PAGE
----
However, not all snakeskin products that reach store shelves can be traced. Many brands and stores don’t know where the python skin comes from, trade rules are easily exploited, and the illegal snakeskin trade is highly lucrative. There are also far fewer animal protection laws for reptiles, and it is endangering some species.
At a small snakeskin-processing factory in Bekasi, West Java, owner Ayu says that the factory makes sales through trade fairs in China, South Korea, Singapore, Malaysia, and Brunei. She says snakeskin bags from Indonesia are very much in demand from foreign buyers. With five employees, she can produce 50 bags and 30 wallets in one month.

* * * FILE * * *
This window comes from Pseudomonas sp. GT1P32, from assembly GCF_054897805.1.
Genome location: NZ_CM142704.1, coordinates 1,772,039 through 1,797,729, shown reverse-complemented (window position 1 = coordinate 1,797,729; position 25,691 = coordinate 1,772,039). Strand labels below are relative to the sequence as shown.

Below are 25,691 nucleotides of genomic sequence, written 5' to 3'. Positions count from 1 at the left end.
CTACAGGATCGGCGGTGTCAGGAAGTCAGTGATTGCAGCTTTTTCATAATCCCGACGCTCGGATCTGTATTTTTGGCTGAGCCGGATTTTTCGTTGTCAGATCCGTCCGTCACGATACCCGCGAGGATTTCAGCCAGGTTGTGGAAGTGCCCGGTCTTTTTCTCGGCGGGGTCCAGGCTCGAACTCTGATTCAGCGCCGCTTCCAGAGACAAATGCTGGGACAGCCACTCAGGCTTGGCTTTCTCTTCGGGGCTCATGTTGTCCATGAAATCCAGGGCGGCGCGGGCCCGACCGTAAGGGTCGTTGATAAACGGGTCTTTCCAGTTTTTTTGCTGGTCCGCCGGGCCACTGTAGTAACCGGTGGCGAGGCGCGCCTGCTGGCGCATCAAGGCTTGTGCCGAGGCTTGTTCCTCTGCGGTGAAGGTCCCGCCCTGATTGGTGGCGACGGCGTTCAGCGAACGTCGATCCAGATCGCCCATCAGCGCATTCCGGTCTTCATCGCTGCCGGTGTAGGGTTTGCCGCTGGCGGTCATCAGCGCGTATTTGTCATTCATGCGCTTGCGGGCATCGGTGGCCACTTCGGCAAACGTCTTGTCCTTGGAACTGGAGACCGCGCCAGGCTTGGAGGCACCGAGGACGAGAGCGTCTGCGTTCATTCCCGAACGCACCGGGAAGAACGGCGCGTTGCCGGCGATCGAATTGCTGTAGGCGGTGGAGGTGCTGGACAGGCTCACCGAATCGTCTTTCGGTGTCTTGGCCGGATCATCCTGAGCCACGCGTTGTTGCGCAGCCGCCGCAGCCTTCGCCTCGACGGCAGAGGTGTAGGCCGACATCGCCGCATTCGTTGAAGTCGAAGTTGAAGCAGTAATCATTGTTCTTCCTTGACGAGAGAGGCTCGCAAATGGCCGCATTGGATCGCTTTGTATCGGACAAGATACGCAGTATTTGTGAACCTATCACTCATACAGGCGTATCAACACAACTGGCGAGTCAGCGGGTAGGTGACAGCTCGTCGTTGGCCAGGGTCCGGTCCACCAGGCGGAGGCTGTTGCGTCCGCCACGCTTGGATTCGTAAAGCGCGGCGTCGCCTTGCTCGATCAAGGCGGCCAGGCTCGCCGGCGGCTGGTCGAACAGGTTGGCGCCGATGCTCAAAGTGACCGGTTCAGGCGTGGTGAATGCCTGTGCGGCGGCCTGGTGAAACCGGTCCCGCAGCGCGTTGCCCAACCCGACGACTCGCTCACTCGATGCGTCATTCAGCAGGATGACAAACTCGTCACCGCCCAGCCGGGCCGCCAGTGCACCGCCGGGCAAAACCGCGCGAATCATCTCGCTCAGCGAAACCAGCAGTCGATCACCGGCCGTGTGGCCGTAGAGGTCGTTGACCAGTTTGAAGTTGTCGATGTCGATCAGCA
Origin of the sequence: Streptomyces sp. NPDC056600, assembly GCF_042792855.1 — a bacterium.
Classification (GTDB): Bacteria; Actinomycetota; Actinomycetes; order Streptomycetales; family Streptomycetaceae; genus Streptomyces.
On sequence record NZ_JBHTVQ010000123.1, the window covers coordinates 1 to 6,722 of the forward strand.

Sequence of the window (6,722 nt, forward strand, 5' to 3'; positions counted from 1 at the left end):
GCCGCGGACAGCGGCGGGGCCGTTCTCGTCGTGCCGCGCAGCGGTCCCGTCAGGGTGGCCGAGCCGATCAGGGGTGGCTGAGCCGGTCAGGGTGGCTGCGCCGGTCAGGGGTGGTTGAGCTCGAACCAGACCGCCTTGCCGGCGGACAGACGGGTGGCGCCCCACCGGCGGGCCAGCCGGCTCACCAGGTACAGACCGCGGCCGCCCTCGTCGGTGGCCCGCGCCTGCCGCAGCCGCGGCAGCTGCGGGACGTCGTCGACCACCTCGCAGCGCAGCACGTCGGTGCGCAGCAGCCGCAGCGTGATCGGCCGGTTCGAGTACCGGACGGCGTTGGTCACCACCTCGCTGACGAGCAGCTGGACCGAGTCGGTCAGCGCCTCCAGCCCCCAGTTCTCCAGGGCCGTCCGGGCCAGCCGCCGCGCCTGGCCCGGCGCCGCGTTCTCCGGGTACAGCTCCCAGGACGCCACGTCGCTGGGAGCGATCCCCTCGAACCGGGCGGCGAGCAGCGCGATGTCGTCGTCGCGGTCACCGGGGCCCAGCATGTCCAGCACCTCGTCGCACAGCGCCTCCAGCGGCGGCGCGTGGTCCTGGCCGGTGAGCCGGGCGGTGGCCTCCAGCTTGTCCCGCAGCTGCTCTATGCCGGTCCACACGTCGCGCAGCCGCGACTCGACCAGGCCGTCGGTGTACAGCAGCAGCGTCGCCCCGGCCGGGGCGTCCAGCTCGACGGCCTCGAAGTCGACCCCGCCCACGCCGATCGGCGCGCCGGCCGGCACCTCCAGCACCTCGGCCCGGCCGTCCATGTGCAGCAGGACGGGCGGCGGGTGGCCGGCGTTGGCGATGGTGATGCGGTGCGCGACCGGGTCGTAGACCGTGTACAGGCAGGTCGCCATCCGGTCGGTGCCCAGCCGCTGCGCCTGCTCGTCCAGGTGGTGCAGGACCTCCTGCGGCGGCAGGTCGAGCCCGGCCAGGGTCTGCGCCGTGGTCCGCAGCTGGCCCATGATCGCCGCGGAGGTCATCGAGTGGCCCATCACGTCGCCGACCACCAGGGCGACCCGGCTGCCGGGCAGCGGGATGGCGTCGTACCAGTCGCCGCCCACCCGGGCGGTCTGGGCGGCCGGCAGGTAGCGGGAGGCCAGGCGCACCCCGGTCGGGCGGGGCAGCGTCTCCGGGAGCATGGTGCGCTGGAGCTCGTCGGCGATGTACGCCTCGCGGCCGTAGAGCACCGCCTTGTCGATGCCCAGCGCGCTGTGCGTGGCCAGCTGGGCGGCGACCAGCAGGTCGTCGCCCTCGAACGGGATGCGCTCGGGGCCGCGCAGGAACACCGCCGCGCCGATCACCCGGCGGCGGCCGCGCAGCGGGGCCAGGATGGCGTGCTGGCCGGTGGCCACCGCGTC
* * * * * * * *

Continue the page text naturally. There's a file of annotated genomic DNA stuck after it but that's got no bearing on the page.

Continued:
A man lays the skins out in the sun for drying.
Once the snakes have been peeled, the skins are rolled up and sorted into piles according to size. Then they’re cut with scissors into strips, and dried, sometimes in an oven. The snake meat is not wasted; it is thought to cure various ailments, such as asthma, and boost virility.
Once dried, sheets of snakeskins are dyed and processed into bags, wallets, belts and shoes—and then sent overseas, where they will often receive a dramatic price markup. In Indonesia, a snakeskin bag can cost 1.5 million-3 million Indonesian rupiah (USD $120-250), but can go for thousands of dollars in the United States.